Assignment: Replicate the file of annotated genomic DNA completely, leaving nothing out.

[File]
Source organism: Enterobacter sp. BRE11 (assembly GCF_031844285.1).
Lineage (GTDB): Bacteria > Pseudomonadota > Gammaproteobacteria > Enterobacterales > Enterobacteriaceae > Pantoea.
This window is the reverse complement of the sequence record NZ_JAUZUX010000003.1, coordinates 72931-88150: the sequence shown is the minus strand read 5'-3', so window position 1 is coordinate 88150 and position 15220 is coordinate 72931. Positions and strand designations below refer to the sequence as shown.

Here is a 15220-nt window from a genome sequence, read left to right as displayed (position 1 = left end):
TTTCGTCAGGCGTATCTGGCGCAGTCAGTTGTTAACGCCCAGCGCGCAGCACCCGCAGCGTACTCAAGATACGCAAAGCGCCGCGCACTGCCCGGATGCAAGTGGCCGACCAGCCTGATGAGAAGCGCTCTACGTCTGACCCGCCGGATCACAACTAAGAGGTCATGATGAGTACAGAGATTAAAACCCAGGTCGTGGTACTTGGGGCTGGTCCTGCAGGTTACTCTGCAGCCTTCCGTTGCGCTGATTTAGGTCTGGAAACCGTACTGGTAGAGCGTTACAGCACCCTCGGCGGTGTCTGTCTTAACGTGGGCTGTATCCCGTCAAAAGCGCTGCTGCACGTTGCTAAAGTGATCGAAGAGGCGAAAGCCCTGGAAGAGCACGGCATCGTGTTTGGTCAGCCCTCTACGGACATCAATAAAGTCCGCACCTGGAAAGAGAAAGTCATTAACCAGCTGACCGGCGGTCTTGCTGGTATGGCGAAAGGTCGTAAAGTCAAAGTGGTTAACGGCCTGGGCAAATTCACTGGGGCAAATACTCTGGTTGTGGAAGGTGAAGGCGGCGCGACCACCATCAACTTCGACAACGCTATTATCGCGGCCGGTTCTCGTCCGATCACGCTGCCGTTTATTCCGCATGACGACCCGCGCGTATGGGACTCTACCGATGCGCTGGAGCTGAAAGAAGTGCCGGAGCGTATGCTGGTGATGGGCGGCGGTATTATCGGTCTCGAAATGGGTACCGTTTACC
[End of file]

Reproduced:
Source organism: Enterobacter sp. BRE11 (assembly GCF_031844285.1).
Lineage (GTDB): Bacteria > Pseudomonadota > Gammaproteobacteria > Enterobacterales > Enterobacteriaceae > Pantoea.
This window is the reverse complement of the sequence record NZ_JAUZUX010000003.1, coordinates 72931-88150: the sequence shown is the minus strand read 5'-3', so window position 1 is coordinate 88150 and position 15220 is coordinate 72931. Positions and strand designations below refer to the sequence as shown.

Here is a 15220-nt window from a genome sequence, read left to right as displayed (position 1 = left end):
TTTCGTCAGGCGTATCTGGCGCAGTCAGTTGTTAACGCCCAGCGCGCAGCACCCGCAGCGTACTCAAGATACGCAAAGCGCCGCGCACTGCCCGGATGCAAGTGGCCGACCAGCCTGATGAGAAGCGCTCTACGTCTGACCCGCCGGATCACAACTAAGAGGTCATGATGAGTACAGAGATTAAAACCCAGGTCGTGGTACTTGGGGCTGGTCCTGCAGGTTACTCTGCAGCCTTCCGTTGCGCTGATTTAGGTCTGGAAACCGTACTGGTAGAGCGTTACAGCACCCTCGGCGGTGTCTGTCTTAACGTGGGCTGTATCCCGTCAAAAGCGCTGCTGCACGTTGCTAAAGTGATCGAAGAGGCGAAAGCCCTGGAAGAGCACGGCATCGTGTTTGGTCAGCCCTCTACGGACATCAATAAAGTCCGCACCTGGAAAGAGAAAGTCATTAACCAGCTGACCGGCGGTCTTGCTGGTATGGCGAAAGGTCGTAAAGTCAAAGTGGTTAACGGCCTGGGCAAATTCACTGGGGCAAATACTCTGGTTGTGGAAGGTGAAGGCGGCGCGACCACCATCAACTTCGACAACGCTATTATCGCGGCCGGTTCTCGTCCGATCACGCTGCCGTTTATTCCGCATGACGACCCGCGCGTATGGGACTCTACCGATGCGCTGGAGCTGAAAGAAGTGCCGGAGCGTATGCTGGTGATGGGCGGCGGTATTATCGGTCTCGAAATGGGTACCGTTTACC